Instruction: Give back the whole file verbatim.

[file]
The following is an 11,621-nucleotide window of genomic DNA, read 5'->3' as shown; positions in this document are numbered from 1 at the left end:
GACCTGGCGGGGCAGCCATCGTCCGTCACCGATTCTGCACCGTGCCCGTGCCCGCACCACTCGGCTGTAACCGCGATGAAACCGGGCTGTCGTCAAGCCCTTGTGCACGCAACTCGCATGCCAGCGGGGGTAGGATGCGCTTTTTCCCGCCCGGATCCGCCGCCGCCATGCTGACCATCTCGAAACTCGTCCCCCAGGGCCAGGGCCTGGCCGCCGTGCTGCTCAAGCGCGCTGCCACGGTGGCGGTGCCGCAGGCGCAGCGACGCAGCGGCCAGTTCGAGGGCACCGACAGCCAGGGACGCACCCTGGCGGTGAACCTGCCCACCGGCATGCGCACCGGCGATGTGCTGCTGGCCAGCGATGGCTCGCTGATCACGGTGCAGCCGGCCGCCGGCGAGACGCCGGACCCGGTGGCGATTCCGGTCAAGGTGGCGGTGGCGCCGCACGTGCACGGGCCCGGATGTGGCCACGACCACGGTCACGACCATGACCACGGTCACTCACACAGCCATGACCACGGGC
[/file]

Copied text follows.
The following is an 11,621-nucleotide window of genomic DNA, read 5'->3' as shown; positions in this document are numbered from 1 at the left end:
GACCTGGCGGGGCAGCCATCGTCCGTCACCGATTCTGCACCGTGCCCGTGCCCGCACCACTCGGCTGTAACCGCGATGAAACCGGGCTGTCGTCAAGCCCTTGTGCACGCAACTCGCATGCCAGCGGGGGTAGGATGCGCTTTTTCCCGCCCGGATCCGCCGCCGCCATGCTGACCATCTCGAAACTCGTCCCCCAGGGCCAGGGCCTGGCCGCCGTGCTGCTCAAGCGCGCTGCCACGGTGGCGGTGCCGCAGGCGCAGCGACGCAGCGGCCAGTTCGAGGGCACCGACAGCCAGGGACGCACCCTGGCGGTGAACCTGCCCACCGGCATGCGCACCGGCGATGTGCTGCTGGCCAGCGATGGCTCGCTGATCACGGTGCAGCCGGCCGCCGGCGAGACGCCGGACCCGGTGGCGATTCCGGTCAAGGTGGCGGTGGCGCCGCACGTGCACGGGCCCGGATGTGGCCACGACCACGGTCACGACCATGACCACGGTCACTCACACAGCCATGACCACGGGC